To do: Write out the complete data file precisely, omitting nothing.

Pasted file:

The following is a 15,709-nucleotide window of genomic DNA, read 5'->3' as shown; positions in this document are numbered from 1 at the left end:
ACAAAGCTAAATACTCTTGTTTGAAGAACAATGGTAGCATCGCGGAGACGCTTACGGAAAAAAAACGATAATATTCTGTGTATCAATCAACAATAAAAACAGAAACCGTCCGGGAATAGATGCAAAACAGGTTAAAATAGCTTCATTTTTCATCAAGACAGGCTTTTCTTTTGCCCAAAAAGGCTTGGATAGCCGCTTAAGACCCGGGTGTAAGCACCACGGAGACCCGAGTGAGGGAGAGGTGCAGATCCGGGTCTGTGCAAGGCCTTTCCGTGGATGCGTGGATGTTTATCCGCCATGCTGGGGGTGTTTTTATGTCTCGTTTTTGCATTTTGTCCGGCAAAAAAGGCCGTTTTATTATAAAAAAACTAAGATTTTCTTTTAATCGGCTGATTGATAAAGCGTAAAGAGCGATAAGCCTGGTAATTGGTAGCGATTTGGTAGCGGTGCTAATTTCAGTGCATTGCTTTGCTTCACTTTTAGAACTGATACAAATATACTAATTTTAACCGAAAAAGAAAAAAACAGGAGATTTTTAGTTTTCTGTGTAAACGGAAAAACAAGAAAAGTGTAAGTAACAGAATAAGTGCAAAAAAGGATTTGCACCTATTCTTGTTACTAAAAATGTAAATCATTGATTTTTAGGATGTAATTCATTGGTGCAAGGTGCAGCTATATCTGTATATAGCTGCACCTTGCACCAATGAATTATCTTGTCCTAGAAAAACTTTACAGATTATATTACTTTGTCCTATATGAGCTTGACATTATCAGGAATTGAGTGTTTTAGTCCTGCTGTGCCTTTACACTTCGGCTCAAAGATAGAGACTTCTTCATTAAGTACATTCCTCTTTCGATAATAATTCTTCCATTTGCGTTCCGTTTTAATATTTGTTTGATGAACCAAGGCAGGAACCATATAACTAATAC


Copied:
The following is a 15,709-nucleotide window of genomic DNA, read 5'->3' as shown; positions in this document are numbered from 1 at the left end:
ACAAAGCTAAATACTCTTGTTTGAAGAACAATGGTAGCATCGCGGAGACGCTTACGGAAAAAAAACGATAATATTCTGTGTATCAATCAACAATAAAAACAGAAACCGTCCGGGAATAGATGCAAAACAGGTTAAAATAGCTTCATTTTTCATCAAGACAGGCTTTTCTTTTGCCCAAAAAGGCTTGGATAGCCGCTTAAGACCCGGGTGTAAGCACCACGGAGACCCGAGTGAGGGAGAGGTGCAGATCCGGGTCTGTGCAAGGCCTTTCCGTGGATGCGTGGATGTTTATCCGCCATGCTGGGGGTGTTTTTATGTCTCGTTTTTGCATTTTGTCCGGCAAAAAAGGCCGTTTTATTATAAAAAAACTAAGATTTTCTTTTAATCGGCTGATTGATAAAGCGTAAAGAGCGATAAGCCTGGTAATTGGTAGCGATTTGGTAGCGGTGCTAATTTCAGTGCATTGCTTTGCTTCACTTTTAGAACTGATACAAATATACTAATTTTAACCGAAAAAGAAAAAAACAGGAGATTTTTAGTTTTCTGTGTAAACGGAAAAACAAGAAAAGTGTAAGTAACAGAATAAGTGCAAAAAAGGATTTGCACCTATTCTTGTTACTAAAAATGTAAATCATTGATTTTTAGGATGTAATTCATTGGTGCAAGGTGCAGCTATATCTGTATATAGCTGCACCTTGCACCAATGAATTATCTTGTCCTAGAAAAACTTTACAGATTATATTACTTTGTCCTATATGAGCTTGACATTATCAGGAATTGAGTGTTTTAGTCCTGCTGTGCCTTTACACTTCGGCTCAAAGATAGAGACTTCTTCATTAAGTACATTCCTCTTTCGATAATAATTCTTCCATTTGCGTTCCGTTTTAATATTTGTTTGATGAACCAAGGCAGGAACCATATAACTAATAC